Some time ago, economist Steven Landsburg (I think) had a really neat idea that for congressional elections, we should each get two votes -- one for the local office, and one to cast in any other election for similar office. In other words, you'd get one vote to cast in your Senate race, and one to cast in any other contested Senate race for that election. And the same for the House race.
The point of this proposal was to subject porkbarrel masters like the late Sen. Robert Byrd (WV) to the wrath of the rest of the country if they steered too much to their own constituents at the expense of everyone else.
Think of the game theory implications of this proposal! Would the Republicans decide to concentrate all of their firepower on trying to oust, say, Rep. Nancy Pelosi (CA)? Or would they want to spread out their "extra" votes on the most vulnerable Democratic representatives? And would the Democrats retaliate by stacking all their votes against Rep. John Boehner (OH)? Or would they try to protect Pelosi? Given the colossal number of possibilities, I'm pretty sure there would be no Nash equilibrium.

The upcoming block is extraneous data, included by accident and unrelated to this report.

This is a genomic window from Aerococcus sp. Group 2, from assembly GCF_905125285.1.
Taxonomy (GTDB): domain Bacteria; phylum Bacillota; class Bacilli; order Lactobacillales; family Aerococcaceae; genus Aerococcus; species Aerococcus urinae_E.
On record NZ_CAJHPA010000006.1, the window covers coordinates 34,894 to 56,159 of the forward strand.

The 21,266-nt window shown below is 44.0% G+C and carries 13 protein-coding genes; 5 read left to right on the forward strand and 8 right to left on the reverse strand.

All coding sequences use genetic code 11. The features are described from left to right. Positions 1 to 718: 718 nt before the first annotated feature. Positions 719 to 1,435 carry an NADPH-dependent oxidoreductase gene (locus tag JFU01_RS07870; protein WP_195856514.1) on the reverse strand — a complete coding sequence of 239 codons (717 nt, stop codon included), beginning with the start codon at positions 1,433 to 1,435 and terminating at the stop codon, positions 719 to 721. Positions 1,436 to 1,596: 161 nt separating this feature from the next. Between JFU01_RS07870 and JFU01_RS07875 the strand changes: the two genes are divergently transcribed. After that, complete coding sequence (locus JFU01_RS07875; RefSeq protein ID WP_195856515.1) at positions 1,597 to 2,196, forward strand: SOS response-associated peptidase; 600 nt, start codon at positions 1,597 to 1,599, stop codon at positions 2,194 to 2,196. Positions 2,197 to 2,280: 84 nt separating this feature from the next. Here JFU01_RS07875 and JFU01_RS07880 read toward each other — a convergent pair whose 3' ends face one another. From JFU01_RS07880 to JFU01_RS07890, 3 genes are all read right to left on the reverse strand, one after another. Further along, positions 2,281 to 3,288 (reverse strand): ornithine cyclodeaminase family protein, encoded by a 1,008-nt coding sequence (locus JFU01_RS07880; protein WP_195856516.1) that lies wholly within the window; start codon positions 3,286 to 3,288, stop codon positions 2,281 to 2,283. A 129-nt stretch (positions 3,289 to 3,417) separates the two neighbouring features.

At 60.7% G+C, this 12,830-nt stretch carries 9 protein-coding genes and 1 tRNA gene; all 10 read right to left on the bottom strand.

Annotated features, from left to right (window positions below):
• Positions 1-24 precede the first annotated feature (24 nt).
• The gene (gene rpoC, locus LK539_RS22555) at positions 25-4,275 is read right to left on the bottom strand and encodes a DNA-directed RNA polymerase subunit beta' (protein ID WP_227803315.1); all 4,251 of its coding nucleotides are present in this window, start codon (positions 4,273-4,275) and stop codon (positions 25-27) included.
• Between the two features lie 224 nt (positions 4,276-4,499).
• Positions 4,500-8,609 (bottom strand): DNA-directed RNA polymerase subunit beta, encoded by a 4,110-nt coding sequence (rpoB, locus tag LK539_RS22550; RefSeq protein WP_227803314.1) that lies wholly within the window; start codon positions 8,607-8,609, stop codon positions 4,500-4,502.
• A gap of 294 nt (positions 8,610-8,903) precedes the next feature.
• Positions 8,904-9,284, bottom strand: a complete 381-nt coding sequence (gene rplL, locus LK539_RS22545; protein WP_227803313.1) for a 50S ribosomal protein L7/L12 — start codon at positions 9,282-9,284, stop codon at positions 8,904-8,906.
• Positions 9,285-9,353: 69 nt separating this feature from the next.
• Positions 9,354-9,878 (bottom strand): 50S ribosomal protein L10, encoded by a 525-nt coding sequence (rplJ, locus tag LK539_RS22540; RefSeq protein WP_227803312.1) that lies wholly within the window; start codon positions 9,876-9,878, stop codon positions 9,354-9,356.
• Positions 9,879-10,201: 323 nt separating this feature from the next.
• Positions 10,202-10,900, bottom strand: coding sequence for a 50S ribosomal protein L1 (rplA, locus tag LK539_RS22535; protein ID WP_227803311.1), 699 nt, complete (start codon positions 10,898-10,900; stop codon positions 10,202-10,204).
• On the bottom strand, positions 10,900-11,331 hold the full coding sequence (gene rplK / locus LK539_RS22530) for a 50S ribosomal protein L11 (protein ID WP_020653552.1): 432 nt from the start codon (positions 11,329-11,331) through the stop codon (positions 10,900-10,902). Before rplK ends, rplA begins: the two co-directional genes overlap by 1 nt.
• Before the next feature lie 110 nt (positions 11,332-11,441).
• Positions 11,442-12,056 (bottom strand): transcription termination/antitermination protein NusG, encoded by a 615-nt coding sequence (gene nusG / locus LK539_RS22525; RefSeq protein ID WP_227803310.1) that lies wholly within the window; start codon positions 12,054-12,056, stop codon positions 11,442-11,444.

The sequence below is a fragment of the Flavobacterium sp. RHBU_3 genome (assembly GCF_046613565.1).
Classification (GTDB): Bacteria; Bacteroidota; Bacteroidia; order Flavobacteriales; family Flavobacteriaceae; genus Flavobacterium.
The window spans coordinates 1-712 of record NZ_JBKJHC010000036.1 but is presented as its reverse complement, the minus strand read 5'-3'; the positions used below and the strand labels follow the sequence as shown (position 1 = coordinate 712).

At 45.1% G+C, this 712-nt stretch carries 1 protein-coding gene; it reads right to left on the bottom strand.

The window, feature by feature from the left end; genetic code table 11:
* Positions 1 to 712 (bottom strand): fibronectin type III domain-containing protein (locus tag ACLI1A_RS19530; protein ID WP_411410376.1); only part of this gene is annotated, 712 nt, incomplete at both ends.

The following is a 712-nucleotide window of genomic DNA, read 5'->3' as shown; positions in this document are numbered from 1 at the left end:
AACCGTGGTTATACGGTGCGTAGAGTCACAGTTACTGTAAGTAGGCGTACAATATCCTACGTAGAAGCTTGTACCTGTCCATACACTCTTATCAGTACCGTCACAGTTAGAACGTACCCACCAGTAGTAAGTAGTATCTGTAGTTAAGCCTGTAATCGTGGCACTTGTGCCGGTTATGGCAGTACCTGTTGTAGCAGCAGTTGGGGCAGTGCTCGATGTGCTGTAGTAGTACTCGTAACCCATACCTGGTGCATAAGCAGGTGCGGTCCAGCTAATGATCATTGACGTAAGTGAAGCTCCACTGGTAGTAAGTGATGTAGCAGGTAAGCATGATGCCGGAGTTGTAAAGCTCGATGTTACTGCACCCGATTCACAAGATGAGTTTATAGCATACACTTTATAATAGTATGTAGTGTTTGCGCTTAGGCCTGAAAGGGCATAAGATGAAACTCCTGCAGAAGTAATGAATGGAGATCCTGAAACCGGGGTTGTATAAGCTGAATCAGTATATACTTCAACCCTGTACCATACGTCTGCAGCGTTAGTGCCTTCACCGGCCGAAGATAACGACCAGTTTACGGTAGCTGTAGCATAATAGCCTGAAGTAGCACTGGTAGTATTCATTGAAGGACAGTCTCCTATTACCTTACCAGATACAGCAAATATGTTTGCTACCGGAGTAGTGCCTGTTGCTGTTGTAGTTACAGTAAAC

But you know what would make this an even better proposal? (And by better, I mean, more entertaining. . . .) It should incorporate an element from CBS's "Survivor": the immunity idol.
Here's how it would work. After the primary elections are over, when each party's candidates have been determined, the two "tribes" (i.e., Ds and Rs) would "compete" in an immunity challenge of the type used in "Survivor." I would be quite partial to the "eat disgusting food" type, but it might also be entertaining to see congressional representatives slogging through mud while racing to throw balls at targets, or whatever else the producers come up with. The key would be that the list of potential challenges would be put on a giant wheel, and we'd spin the wheel right before the challenge, so as to prevent some kind of advance notice cheating.
Whichever "tribe" wins the immunity idol would then be able to use it to nullify all "extra" votes cast in that representative's district. In other words, for that race alone, only the votes cast by constituents would count. For maximum suspense value, the idol would have to be "played" before election polls close. . . .